(8) G-d gave His people a Torah of truth, by means of His prophet, the most trusted of His household.

My father lifted me upon his narrow shoulders
and carried me, wrapped in his prayer shawl,
into an empty synagogue.
Beneath its rafters,
the sparrows prayed in Hebrew. Bird Rabbi
scratched Torah for me – in the dirt, upon the faces
of painted patriarchs,
upon my father’s peeling hands,
upon my heart.

 

(9) G-d will never amend nor exchange His law for any other one, for all eternity.

The apple doesn’t fall up. Isaac Newton
Not being Jewish, knew as much, and thus
he didnt argue. G-d, however, hoped
for argument : that in relation
to His own eye
the apple plummets up –
a weightless thought that hurls itself to Eden
to plant its seed
and bloom
and fall again

A debate worthy of a talmudist,
it had to wait a while

 

(10) He scrutinizes and knows our hiddenmost secrets; He perceives a matter’s outcome at its inception.

My ribcage is a birdcage for a bird
That beats within,
that burns within,
the flame concedes its lordship to the tide,
the waters overflow to quench my light.

I am the voiceless Daughter of the Voice
that chokes upon its truth and lives again
inside this aging Ark, this roaring sea.

When dove by dove, my silences depart
to settle on Mt. Ararat,
upon the shores unreachable by men,
they steal themselves from me.

 

(11) He recompenses man with kindness according to his deed; He places evil on the wicked according to his wickedness.

On Yom Kippur, some twenty years ago,
the cantor died inside our synagogue
and G-d, confused without his guiding melody, sat drooling ink
over the book of life,
the book of dying.

Old cantor, looking back from gates of Paradise, took pity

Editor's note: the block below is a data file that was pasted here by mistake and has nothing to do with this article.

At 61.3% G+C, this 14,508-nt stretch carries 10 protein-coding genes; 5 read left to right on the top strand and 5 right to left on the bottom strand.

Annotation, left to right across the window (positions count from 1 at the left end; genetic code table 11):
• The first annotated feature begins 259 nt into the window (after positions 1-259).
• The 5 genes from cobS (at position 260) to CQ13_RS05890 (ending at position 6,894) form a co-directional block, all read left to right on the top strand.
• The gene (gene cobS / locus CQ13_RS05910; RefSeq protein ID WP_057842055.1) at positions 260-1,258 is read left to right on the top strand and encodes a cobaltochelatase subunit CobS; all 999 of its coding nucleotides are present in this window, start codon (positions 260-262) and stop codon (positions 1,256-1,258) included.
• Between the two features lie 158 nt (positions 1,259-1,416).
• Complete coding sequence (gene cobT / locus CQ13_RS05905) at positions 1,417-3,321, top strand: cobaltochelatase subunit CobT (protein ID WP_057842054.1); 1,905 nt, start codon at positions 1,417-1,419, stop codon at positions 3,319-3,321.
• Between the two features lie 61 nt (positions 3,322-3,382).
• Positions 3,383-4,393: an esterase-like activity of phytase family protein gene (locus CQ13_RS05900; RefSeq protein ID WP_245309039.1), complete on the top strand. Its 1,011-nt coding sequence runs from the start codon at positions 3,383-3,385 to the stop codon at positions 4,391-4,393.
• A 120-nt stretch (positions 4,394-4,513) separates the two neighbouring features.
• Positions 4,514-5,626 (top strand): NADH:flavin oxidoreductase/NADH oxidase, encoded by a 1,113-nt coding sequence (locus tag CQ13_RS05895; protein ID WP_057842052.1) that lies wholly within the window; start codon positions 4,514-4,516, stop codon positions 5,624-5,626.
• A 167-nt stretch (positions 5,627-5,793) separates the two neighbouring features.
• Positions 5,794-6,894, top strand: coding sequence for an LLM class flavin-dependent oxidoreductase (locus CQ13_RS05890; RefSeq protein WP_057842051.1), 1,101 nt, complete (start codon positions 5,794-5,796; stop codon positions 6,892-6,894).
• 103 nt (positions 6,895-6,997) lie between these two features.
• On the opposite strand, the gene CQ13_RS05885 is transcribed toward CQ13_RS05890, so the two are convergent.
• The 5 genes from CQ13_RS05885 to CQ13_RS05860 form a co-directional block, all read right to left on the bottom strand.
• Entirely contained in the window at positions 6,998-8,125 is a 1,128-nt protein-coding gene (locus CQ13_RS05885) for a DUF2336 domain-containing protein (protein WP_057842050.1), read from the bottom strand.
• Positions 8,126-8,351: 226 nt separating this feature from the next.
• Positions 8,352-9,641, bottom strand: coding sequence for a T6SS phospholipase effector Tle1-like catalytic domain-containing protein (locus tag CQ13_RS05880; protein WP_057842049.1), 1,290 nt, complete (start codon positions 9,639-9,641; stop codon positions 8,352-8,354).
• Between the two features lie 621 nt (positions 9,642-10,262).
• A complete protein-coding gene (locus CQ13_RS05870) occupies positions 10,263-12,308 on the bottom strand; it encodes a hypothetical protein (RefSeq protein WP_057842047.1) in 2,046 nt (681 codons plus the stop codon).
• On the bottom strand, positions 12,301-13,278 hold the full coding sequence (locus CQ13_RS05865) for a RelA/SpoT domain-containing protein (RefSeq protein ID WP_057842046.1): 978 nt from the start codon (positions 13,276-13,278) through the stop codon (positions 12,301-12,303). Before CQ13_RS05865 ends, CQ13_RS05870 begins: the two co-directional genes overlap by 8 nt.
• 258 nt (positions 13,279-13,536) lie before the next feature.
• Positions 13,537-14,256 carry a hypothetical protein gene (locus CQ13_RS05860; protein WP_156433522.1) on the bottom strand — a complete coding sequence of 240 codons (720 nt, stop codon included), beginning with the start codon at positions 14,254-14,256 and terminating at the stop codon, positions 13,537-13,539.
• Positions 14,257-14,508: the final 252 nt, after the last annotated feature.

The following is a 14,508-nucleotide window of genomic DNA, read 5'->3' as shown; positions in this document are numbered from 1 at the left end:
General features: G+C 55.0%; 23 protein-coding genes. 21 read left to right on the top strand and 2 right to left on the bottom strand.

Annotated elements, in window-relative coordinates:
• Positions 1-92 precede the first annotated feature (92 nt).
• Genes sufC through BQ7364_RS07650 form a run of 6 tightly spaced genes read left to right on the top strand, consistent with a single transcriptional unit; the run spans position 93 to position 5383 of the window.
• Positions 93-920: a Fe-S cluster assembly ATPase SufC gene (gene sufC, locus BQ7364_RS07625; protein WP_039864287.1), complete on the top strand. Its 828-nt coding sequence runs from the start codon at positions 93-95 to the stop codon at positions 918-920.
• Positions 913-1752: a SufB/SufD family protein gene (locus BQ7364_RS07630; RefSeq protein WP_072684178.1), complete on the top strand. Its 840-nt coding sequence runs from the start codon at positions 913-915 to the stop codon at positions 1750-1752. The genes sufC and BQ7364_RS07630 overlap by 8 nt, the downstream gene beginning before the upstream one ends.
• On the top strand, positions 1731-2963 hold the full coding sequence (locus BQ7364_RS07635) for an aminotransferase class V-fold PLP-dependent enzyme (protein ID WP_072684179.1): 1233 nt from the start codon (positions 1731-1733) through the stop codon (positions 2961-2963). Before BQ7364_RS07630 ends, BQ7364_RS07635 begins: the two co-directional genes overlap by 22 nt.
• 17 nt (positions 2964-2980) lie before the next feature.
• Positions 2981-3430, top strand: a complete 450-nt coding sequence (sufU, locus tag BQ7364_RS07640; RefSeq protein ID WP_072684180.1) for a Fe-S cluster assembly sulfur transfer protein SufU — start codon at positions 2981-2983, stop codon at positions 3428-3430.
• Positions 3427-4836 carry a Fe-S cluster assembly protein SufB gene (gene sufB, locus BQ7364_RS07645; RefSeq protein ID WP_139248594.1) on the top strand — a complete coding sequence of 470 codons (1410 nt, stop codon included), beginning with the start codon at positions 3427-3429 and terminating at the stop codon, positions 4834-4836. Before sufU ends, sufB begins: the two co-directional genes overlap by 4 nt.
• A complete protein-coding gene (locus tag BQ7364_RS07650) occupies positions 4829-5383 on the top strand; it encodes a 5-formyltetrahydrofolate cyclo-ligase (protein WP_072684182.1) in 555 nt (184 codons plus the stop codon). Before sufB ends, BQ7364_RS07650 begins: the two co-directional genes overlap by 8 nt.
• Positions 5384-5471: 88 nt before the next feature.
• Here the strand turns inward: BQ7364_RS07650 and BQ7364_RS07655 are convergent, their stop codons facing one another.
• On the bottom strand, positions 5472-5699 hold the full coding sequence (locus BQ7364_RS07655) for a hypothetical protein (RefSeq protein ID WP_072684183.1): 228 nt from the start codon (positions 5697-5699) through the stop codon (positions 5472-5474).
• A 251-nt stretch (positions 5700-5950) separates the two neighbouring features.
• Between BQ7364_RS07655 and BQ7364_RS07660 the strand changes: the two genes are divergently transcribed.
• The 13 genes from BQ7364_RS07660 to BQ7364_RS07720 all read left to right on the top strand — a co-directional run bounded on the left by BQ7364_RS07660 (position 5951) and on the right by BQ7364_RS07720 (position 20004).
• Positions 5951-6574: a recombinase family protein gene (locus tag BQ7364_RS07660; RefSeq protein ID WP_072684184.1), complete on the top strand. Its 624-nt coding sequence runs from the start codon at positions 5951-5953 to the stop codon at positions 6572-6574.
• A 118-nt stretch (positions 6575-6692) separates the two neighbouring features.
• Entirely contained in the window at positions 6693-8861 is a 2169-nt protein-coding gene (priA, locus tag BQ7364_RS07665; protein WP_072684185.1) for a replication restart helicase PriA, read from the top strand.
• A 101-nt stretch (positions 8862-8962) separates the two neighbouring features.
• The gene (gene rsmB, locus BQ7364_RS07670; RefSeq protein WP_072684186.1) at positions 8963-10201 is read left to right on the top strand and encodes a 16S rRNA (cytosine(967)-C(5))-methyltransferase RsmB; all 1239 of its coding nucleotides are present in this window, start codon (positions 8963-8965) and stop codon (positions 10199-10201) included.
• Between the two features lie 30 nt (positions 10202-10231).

and seized a youth, and sang with a hoarse voice
out of the young man’s mouth, guiding G-d.

They say he’s doomed, and tormented between
the earth and heaven now for his sin;

I know a different ending: on a winter night,
while waiting out a storm inside the synagogue, a lamed-vovnik
piped on his clarinet,
and cleansed the cantor’s ghost from its demonic stench

and lifted it
upon the wings of melody

 

(12) By the End of Days He will send our Messiah, to redeem those longing for His final salvation.

When David first met the king he played a harp,
melting the bitterness out of Saul’s heart,
chasing away demons, sitting at Saul’s feet,
asking for nothing,
carrying only G-d.

When David first met the king he threw a stone,
killing an enemy, ogling the throne,
spilling fresh blood and wielding a sword,
asking for nothing
but to worship G-d.

Both stories are true. When David returns,
will he choose one?
Or will he still be torn?

 

(13) G-d will revive the dead in His abundant kindness – Blessed forever is His praised Name.

He shall give back, in his abundant kindness
my childhood with its matsoh ball soup
made out of love and overflowing snow that mellows
all words to violins

grandmother danced
with me

In His abundant kindness
my memory brings back that music. Mazl
du shaynst amol far yedem –

– luck, you shine
for everyone you shine,
but not for me.

One Comment

  1. […] Salt,” Goblin Fruit Winter 2011 “Kytgy and Kunlelo,” Cabinet des Fees 2011 “Thirteen Principles of Faith,” Apex April 2011. Apex took this poem down, I have no idea why. It now lives on my website. […]

Leave a Reply

Please review and abide by the Commenting Policy.